All-Might is the most powerful superhero in the world. He was invited by his old friend Dr. David Shield to visit I-island, a place where scientists like David study Quirks (a term used to call powers possessed by people). He brought along his young apprentice Izuku Midoriya (hero name: Deku), with whom he had shared his Quirk called One for All. This generous gift has somehow caused All-Might to feel weak and sluggish.

While there, while All-Might was being examined by David, Deku gets shown around by David's daughter and budding scientist Melissa. They meet a number of their hero classmates who were also visiting or working on the island. Meanwhile, a super-villain Wolfram and his minions take over the island's security system to hold all the professional heroes hostage. It was up to the young heroes-in-training to save the day. 

It took time for me to catch on to the story and the myriad of characters, frequently needing to ask clarificatory questions from my son, who was a fan of the anime series. Fans all around us were enjoying the moments when a new character would show up on screen and display the Quirk and personality they were known for. There were some characters who seemed to be more popular with the girls than others.

Once I got the drift of the plot, this was quite an exciting superhero film to watch. The superpowers of the young heroes were quite interesting, and had limitations. Ash-blond Katsuki Bakugo had his sweat of nitroglycerin. White and crimson-haired Shoto Todoroki had half-fire, half-ice powers in his hands. Bespectacled Tenya Iida had jet-engine legs, Sweet Ochako Uraraka can make things float. Momo Yaoyorozu can create weapons from her body. Red-haired Eijiro Kirishima can harden his body for invincibility. Funny little Minoru Mineta had his adhesive balls.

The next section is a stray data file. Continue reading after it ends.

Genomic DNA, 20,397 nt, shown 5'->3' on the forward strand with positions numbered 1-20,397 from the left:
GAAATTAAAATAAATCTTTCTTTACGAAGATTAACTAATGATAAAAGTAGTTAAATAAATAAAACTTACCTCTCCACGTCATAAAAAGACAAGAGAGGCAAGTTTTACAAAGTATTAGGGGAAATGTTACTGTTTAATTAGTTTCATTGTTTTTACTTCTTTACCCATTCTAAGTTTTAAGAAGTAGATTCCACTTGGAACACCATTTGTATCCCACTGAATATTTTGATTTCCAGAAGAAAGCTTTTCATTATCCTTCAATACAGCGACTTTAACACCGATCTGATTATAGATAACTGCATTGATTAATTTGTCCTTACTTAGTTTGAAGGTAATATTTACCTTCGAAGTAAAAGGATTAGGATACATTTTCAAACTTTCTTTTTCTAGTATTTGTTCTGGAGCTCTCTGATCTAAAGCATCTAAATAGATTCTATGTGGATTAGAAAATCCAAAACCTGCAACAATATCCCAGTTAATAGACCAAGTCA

It may not be advisable to watch this film without any knowledge about the manga or anime series, or at least have someone with you who can answer your questions. More particularly, the story of Deku (formerly one of the only 20% of humanity without a Quirk), and the power he received from All-Might is the prerequisite backstory needed to fully appreciate the story. For an old-timer like me: 7/10.. For fanboys like my son: 10/10 . 


Saturday, November 3, 2018

Review of SUSPIRIA (2018): Grotesque Grace

November 2, 2018




Following "Death Wish," "Papillon" and "A Star is Born," yet another film from the 1970s gets remade this year. This time, it is Italian director Dario Argento's 1977 horror film "Suspiria," starring Jessica Harper and Joan Bennett among a predominantly European cast. This was Argento's biggest box office hit in the USA and the best reviewed film of his career. I had seen the original "Suspiria" and was actually surprised with its popularity. While I can see why it became a cult classic, critical acclaim I did not exactly expect. 

American ballet Suzy Bannion went to Freiburg, Germany to train under the Tanz Dance Academy. Ever since her arrival, Suzy began to observe strange goings-on in the school, starting from the elegant headmistress Madame Blanc and the brusque instructor Ms. Tanner to her fellow students, Patricia (who ran away from school the day Suzy arrived) and Sara (who seemed to be a paranoid wreck about everything). 

To be honest, the acting and the story were not exactly remarkable. However, this film was memorable because of two things. First is its very glossy, brightly-colored visuals care of cinematographer Luciano Tovoli and opulent production design care of Giuseppe Bassan. Second is its eerily syncopated rock musical score care of Italian band Goblin. I remember maybe two of its most disturbing scenes, both involving things falling out of a ceiling -- one was the dead body of a girl, the next was a major maggot infestation.